With increasing numbers of news stories appearing in both the specialist and mainstream press regarding the theft of classic vehicles you might assume Britain’s police force is taking seriously this particular issue. Controversially, however, a recent report by HM Inspectorate of Constabulary (HMIC) seems to suggest the police have “almost given up” on car crime.
A press release subsequently issued by MyCarCheck.com explained more, citing media coverage of the report: “The BBC described ‘a devastating report for the police’, quoting the Inspector who led the review, Roger Baker, as saying: ‘What’s happened is a number of crimes are on the verge of being decriminalized … it’s a mindset thing that’s crept in to policing to say ‘We’ve almost given up’.”
Roger Powell, Divisional Head at CDL Vehicle Information Services, which owns MyCarCheck.com, commented: “We were astonished to read the comments from HMIC about the police supposedly having given up on car crime. This is an issue we deal with daily and the picture painted is simply not one we recognise.”
Nor is it one that’s recognised by PC Simon Barrett, the Crime Prevention Design Advisor in the Crime Reduction Team of West Midlands Police, who is currently working with both the Federation of British Historic Vehicle Clubs (FBHVC) and individual owners’ clubs in an effort to raise awareness of classic vehicle theft.
The fight against car thieves continues to be an uphill battle, however, with classics being stolen in worryingly large numbers – some to be stripped for parts, some to be exported for sale abroad and others simply being given new identities thanks to the relative ease with which VIN plates and chassis numbers can be changed on older vehicles.
As we reported in July last year, thieves also appear to be targeting specific makes and models, with classic Minis and Land Rovers being particularly prone to theft. In one nine-month period in the Midlands alone, more than 70 classic Minis were stolen, while on the Land Rover front there was a nationwide spate of thefts of pre-1986 models. Other vehicles making it into the Top Five List of most stolen classics at the time were MkI and MkII Ford Escorts, MkI and MkII Volkswagen Golf GTIs and, that perennial favourite, the VW Camper.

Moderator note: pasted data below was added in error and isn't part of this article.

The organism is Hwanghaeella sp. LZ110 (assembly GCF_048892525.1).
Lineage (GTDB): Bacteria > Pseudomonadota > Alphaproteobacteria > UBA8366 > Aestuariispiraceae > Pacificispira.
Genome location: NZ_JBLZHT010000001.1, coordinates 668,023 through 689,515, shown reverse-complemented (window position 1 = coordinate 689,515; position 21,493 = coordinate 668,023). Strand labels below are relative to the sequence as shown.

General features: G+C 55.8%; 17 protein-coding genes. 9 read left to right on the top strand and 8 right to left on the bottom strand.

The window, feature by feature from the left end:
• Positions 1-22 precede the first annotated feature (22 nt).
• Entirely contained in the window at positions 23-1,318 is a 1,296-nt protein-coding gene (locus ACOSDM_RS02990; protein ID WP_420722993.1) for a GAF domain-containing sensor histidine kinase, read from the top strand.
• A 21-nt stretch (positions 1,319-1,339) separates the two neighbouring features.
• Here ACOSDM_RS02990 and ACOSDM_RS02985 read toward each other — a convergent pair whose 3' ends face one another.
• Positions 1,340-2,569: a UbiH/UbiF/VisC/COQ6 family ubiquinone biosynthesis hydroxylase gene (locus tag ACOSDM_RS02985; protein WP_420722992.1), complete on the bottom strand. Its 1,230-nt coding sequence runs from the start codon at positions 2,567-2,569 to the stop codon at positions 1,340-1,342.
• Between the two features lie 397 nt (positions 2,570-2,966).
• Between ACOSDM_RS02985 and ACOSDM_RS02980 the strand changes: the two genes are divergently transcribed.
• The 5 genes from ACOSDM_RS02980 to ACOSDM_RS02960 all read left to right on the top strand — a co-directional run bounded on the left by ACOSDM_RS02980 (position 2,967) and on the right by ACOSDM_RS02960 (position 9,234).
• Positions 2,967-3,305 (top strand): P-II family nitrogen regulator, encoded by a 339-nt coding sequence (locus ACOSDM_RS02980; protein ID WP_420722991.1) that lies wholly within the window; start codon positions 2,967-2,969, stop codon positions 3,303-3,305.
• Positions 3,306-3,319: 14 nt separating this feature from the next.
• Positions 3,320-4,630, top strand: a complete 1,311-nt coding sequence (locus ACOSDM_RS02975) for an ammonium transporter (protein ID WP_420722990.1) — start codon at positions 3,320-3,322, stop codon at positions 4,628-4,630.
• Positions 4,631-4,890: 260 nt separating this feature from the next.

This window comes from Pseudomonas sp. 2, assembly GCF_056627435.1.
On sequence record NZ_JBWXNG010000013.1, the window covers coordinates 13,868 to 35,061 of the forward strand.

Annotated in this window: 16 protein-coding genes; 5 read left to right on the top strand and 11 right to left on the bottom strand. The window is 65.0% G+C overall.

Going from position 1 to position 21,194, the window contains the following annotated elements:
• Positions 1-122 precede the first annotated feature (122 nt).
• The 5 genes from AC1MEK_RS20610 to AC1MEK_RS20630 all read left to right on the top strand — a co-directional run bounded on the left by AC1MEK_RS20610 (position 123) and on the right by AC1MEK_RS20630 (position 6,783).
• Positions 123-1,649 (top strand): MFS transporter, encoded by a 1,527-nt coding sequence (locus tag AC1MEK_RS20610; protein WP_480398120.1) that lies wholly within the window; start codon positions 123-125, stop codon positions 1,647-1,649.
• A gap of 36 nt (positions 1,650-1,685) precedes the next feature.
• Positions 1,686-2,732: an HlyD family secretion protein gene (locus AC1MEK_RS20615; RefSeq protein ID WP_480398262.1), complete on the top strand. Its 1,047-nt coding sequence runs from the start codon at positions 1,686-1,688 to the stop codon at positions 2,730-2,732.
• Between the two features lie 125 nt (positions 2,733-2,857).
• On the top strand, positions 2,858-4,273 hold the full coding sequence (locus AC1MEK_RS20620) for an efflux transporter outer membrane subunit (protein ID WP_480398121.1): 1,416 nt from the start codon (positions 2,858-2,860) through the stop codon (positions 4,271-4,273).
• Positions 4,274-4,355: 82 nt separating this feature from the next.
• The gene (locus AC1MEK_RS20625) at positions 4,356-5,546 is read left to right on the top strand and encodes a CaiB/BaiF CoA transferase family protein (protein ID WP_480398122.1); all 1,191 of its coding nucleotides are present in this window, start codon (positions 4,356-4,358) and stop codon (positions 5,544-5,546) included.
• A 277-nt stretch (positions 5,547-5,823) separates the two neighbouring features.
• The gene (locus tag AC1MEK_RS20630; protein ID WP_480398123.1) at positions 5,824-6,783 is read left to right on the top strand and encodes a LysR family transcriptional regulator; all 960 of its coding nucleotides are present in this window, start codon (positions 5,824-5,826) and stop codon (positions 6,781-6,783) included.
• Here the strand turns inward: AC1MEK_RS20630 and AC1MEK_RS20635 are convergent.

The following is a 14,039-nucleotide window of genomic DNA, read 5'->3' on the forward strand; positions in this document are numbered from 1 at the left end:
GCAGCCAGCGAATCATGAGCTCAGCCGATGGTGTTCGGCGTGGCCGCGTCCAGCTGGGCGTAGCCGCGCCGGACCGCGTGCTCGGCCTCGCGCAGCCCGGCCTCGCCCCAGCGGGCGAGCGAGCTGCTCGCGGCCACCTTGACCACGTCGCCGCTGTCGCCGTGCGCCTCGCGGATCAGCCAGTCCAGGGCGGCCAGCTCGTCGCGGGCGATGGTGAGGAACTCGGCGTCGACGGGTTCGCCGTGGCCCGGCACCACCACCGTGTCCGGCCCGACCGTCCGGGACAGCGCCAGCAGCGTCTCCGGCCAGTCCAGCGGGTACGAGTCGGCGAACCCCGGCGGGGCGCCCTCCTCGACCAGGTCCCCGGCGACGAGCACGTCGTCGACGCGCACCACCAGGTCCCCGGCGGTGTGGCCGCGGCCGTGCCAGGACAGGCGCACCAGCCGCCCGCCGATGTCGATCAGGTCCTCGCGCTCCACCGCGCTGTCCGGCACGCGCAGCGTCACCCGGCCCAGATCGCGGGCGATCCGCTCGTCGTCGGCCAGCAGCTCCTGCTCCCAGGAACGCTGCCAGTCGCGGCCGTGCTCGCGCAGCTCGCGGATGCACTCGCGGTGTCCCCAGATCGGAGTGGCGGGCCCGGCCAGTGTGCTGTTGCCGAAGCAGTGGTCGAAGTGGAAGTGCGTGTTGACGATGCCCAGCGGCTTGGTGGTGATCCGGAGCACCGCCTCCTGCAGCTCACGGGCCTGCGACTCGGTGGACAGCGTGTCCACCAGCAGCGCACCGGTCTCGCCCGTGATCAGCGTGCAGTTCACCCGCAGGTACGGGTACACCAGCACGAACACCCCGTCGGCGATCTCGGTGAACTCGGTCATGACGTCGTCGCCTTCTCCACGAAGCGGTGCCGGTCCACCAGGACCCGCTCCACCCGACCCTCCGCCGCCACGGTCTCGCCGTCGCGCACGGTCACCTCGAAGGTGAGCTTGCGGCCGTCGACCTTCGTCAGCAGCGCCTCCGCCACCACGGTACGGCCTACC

According to MyCarCheck.com’s Roger Powell, however, the police are still devoting resources to the problem, although the issue is unlikely to ever go away: “Vehicle crime is not something you solve, it’s an ongoing battle. It takes a professional thief 16 seconds to get into a car without breaking anything and the profit incentives are high.”
That’s why PC Simon Barrett of West Midlands Police is now encouraging classic car owners to become vigilant to help reduce the chances of theft in the first place. In recent months he has been giving talks at classic car club meets in and around the Midlands in order to raise awareness and to suggest ways in which classics can be protected. He was also at the Lancaster Insurance Classic Motor Show, chatting with owners and helping them to make the most effective decisions when it comes to vehicle security. So what are the first steps that anybody should take to safeguard their classic vehicle?
“Forensic marking can be a real benefit” explained PC Barrett, “with the services offered by companies like Selectamark enabling owners to invisibly mark their cars. Whether or not the owner has chosen to add a sticker explaining that their car is protected by Selectamark, we’re still able to identify the rightful owner of any vehicle using this system, which is invaluable if a stolen car is found.”
Reducing the risks of theft in the first place is obviously desirable, however, as PC Barrett explains: “There’s a good choice of steering locks and pedal locks on the market these days, with the latter often providing greater protection thanks to them being less accessible and more difficult to attack.
“During storage, owners should also consider disabling their car. But it’s the storage facility itself that’s so often overlooked, with standard garage door locks generally being of poor quality. It’s worth investing in a superior lock, exterior lighting, an alarm and so on if it’s feasible. Even simply having an area of pea gravel in front of your garage can alert you to the fact that somebody is trying to steal your car.”
Increasing numbers of classic vehicle owners, meanwhile, are turning to tracking-type devices to enable their cars to be traced once stolen, the best-known brand being Tracker. Stuart Chapman, who heads up the company’s Police Relationship Team, told us: “Classic cars are an easy target for thieves, as they are missing the security features we take for granted on modern vehicles.”
But what if you’re fussy about the original appearance of your classic and don’t want to have a modern tracking device on show? To satisfy these needs, Tracker now offers its Battery Powered Retrieve, which features its own power source (with up to five years’ battery life on standby), needs no wiring into the vehicle and can be remotely activated once the theft has been recorded.
The fight against the classic car thief continues.
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